Yesterday a wondrous document appeared on the website of the Official Journal of the European Union: the Opinion of the European Economic and Social Committee on the ‘New trade agreements negotiations — The EESC position’ (2008/C 211/21). Documents like this are precious because, while they have no legal force and receive little or no publicity in the mainstream media, they reflect the attitudes of Europe's rulers and the direction(s) in which their thoughts are next likely to wonder off.
The background to this Opinion is that, at its plenary session held on 26 September 2007, the European Economic and Social Committee (EESC) decided to draw up this new Opinion. The Section for External Relations, which was responsible for preparing the Committee's work on the subject, adopted its opinion on 1 April 2008. On 22 April, at its plenary sessons, the EESC adopted it by 101 votes to 6, with 7 abstentions.
On the issues closest to the hearts of the readers of this weblog, the EESC had this to say:
"7. Intellectual Property Rights (IPR) — and enforcementSo now we know ...
7.1 The Committee welcomes the emphasis in the Communication [i.e. the Commission's ‘Global Europe’ Communication of October 2006] on strengthening IPR provisions in the ways that are outlined, including in particular offering support to SMEs and others trading with the emerging economies. Developing the EU's strategy for protecting intellectual property rights and strengthening enforcement activity is essential if the EU is to meet its aim to reduce IPR violations and the production and export of fake goods. Enforcement is key here. The TRIPs agreement must be fully implemented by FTA [Free Trade Agreement] partners, thus a primary objective for the EU in concluding these FTAs should be to obtain solid commitments for concrete enforcement of existing IPR legislation together with sufficient control and measurement of results achieved, rather than aim for entirely new agreements. Europe's Research and Development capacity and capabilities, so rightly emphasised in the Lisbon Strategy, will be a significant factor in maintaining EU competitiveness in a world where strong economic challenge will increasingly come from outside Europe [the IPKat wonders, this paragraph seems to have all the right words in it, but does it actually say anything?].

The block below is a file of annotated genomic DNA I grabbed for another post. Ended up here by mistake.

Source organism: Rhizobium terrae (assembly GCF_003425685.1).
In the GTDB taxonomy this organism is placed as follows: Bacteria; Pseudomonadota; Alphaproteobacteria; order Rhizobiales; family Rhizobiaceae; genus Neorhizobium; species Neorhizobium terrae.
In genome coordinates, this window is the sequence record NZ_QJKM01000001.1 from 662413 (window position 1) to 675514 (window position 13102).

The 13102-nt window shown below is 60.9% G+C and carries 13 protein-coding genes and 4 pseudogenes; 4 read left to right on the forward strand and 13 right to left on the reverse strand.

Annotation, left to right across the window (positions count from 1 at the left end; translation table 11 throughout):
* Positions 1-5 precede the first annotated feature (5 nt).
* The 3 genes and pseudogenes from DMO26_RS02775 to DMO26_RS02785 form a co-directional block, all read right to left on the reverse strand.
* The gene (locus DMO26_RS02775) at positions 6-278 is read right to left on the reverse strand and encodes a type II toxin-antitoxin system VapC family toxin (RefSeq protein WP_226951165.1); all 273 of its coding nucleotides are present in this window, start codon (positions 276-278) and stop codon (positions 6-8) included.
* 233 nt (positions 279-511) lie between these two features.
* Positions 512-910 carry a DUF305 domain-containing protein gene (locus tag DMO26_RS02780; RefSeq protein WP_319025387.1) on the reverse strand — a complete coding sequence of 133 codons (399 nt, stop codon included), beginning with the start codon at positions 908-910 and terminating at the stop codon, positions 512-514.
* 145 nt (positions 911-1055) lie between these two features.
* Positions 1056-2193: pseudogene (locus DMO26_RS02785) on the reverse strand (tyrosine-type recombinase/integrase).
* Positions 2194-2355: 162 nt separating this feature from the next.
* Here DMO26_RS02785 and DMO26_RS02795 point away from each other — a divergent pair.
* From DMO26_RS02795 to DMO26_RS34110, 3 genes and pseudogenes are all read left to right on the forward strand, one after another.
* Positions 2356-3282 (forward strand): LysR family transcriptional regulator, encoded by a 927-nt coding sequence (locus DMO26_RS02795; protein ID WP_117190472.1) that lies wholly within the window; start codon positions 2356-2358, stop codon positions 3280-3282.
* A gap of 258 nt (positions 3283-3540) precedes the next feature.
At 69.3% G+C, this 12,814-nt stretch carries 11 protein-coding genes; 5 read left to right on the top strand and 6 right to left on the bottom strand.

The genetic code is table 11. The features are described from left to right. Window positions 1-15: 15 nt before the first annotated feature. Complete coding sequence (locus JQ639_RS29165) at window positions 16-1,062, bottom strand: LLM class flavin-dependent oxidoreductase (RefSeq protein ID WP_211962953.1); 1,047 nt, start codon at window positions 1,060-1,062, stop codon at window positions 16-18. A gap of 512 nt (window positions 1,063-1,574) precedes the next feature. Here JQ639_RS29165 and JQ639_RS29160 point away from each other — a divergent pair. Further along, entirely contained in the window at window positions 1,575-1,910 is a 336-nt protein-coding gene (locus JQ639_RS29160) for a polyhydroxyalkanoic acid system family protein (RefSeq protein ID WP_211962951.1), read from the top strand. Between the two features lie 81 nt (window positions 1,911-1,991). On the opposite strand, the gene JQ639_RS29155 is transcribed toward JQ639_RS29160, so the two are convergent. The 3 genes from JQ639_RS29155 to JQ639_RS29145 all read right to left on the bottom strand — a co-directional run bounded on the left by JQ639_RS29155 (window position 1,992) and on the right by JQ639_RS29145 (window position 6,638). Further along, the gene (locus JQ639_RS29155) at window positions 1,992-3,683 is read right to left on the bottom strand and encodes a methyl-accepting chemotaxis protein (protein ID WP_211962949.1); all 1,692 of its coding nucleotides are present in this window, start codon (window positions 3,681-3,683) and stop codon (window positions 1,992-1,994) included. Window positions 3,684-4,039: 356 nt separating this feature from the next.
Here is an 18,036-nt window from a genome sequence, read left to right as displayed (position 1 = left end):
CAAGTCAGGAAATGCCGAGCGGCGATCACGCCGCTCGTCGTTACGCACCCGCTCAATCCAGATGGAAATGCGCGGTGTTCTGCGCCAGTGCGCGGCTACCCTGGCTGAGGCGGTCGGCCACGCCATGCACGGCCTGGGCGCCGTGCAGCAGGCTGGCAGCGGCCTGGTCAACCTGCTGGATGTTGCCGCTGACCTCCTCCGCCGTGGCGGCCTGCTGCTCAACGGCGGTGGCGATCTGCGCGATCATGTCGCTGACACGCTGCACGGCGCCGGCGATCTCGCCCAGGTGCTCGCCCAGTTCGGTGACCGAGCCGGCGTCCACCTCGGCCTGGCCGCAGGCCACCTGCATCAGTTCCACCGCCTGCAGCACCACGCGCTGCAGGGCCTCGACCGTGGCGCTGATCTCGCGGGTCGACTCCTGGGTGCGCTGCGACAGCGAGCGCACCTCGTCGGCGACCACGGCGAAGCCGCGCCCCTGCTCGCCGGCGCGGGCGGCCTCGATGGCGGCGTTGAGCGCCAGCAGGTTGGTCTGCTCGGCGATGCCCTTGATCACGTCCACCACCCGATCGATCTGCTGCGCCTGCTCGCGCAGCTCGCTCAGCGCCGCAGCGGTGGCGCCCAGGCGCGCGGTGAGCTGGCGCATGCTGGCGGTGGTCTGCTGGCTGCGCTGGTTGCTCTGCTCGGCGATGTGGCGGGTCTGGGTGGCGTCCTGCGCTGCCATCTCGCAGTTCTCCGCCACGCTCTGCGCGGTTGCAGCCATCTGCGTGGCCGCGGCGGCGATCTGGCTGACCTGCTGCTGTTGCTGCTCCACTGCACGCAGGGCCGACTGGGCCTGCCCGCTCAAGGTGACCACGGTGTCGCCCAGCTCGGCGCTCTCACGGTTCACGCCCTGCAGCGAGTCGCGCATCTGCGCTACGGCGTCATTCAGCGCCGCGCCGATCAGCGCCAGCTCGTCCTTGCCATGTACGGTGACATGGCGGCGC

7.2 In combating counterfeiting, the Committee urges the negotiators — especially with India — to discuss measures to protect consumers from the risks associated with counterfeiting. Follow-up to the agreement should include a joint EU-India committee on counterfeiting (as is the case with China).
7.3 Given that India is involved in the Heiligendamm process (launched in June 2007) between the G8 and the five emerging countries to create a structured dialogue on promoting innovation and protecting intellectual property rights, for civil society, it would be helpful for the bilateral negotiations to take account of the monitoring of this process".